A 34-foot gillnetter sank in the early morning on July 11 near Nahmint Bay, with around 500 litres of diesel fuel onboard.
The Canadian Coast Guard (CCG) received a report around 3:15 a.m. that the vessel, which was actively fishing, got caught on rocks as the tide was receding. The resulting impact caused the vessel to lean and sink.
CCG’s Bamfield lifeboat station crew were the first on the scene and observed a “small non-recoverable light sheen about four cables south of the vessel, but no pollution was observed around the vessel itself,” said Michelle Imbeau, spokesperson for the CCG.
The Western Canada Marine Response Corporation (WCMRC) is working alongside the CCG to respond to the incident near Hocking Point in the Alberni Inlet.
No injuries were reported, said Imbeau.
According to Michael Lowry, WCMRC senior communications manager, a boom was positioned around the vessel to contain the spill and sorbent pads were placed within the containment area to absorb diesel that has leaked out.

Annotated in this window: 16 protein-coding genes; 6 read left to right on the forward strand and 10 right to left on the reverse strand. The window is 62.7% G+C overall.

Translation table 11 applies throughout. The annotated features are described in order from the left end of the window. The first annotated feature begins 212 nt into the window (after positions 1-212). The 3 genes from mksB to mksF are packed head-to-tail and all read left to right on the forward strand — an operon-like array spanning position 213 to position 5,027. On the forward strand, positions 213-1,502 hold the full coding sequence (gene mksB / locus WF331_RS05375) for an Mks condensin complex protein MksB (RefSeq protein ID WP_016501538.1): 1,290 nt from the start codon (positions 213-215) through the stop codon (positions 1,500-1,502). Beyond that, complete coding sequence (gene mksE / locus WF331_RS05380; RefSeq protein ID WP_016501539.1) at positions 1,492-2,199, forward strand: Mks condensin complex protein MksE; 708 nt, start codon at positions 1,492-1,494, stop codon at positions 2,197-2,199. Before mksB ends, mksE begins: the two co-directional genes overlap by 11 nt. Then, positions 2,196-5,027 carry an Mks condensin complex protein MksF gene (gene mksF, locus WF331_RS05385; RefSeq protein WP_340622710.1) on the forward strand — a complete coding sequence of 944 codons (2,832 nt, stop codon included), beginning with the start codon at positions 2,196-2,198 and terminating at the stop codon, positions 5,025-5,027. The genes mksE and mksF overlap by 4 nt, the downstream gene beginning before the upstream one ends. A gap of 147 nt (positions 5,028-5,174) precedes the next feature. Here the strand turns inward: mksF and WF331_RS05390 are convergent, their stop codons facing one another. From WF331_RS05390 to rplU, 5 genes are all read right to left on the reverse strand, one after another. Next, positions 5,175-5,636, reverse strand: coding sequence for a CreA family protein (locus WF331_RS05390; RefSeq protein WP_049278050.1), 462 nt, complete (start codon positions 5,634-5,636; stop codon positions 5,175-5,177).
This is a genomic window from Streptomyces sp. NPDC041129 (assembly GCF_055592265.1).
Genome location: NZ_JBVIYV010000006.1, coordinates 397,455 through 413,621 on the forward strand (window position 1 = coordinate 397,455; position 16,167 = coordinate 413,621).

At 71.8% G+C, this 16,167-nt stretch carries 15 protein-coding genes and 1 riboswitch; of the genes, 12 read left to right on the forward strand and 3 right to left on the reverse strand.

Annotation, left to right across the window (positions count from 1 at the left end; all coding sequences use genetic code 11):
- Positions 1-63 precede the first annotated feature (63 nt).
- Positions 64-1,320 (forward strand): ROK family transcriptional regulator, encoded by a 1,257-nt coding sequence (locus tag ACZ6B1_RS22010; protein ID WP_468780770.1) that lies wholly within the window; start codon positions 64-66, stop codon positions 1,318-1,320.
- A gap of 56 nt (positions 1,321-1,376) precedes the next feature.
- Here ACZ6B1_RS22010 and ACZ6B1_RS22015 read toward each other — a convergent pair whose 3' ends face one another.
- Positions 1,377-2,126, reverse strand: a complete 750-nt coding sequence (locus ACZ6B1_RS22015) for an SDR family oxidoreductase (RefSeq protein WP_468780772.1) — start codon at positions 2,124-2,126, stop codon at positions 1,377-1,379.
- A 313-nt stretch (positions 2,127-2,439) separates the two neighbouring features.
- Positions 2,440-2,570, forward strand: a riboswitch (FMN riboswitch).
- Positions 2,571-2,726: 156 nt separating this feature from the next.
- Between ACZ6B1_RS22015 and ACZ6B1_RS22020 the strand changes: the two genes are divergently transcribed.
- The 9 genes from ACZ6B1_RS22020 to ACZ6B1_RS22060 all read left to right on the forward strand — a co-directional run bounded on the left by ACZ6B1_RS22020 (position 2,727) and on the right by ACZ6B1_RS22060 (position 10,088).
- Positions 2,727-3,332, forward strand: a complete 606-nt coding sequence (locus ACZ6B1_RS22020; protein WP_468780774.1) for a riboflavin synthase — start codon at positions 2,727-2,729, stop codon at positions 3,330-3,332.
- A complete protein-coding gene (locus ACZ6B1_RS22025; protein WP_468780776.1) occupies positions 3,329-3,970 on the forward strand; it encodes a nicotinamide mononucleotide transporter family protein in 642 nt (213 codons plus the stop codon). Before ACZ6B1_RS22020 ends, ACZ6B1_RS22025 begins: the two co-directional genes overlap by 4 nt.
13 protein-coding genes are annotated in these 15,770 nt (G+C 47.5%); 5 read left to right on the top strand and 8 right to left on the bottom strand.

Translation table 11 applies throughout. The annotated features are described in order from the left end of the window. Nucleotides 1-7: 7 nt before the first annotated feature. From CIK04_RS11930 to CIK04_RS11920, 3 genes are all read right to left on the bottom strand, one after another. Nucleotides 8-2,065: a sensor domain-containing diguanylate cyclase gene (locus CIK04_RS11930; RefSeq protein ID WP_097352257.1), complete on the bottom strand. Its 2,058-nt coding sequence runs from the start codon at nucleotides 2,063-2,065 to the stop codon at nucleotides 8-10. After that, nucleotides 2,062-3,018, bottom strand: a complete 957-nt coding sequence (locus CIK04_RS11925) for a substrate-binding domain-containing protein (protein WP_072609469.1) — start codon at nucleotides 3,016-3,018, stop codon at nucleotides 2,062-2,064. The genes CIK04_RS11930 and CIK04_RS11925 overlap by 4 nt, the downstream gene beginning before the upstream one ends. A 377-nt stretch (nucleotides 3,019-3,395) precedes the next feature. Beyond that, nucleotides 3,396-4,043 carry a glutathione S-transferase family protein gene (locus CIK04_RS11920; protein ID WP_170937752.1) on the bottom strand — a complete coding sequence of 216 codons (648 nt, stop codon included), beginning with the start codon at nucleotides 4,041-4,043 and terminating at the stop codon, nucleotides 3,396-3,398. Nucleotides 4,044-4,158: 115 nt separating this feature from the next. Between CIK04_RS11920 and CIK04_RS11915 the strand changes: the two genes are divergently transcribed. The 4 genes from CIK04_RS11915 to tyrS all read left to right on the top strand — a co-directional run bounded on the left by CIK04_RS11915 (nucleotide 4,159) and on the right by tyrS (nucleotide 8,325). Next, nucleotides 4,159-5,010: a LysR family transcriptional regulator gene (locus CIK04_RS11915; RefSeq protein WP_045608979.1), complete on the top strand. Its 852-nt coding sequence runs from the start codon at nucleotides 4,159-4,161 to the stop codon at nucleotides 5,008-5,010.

“[We’re] trying to create a large circle around the leaky vessel so that any oil that’s leaking out would be contained within that circle,” he said. “We’ll be on-scene preventing pollution from escaping from that boom area until the vessel is salvaged.”
Fuel is leaking from the vessel into an area where salmon actively migrate through, according the marine response organization.
Tseshaht First Nation responded by dispatching some of their beach-keepers to monitor the situation, said council member Les Sam.
“We're very concerned about anything that affects the run of the salmon through this system,” he said.
But, Sam said, accidents do happen – adding that he hoped everyone onboard was safe.
“We've been working alongside the spill response team in Port Alberni and we have the utmost confidence that they will do the right thing to get it remedied as soon as possible,” he said.
The vessel owner has hired a contractor that will be on-scene July 12 to salvage the vessel, said Imbeau.
“The responders on scene are actively containing and recovering the small amount of oil that is coming from the vessel, thus minimizing any impact to the environment,” she said. “By ensuring that the vessel is removed quickly, the impacts to the environment will also be minimized.”
Lowry said the WCMRC receives similar calls around 20 times a year.
“All spills are concerning to us,” said Lowry. “Any response is going to receive the same kind of attention.”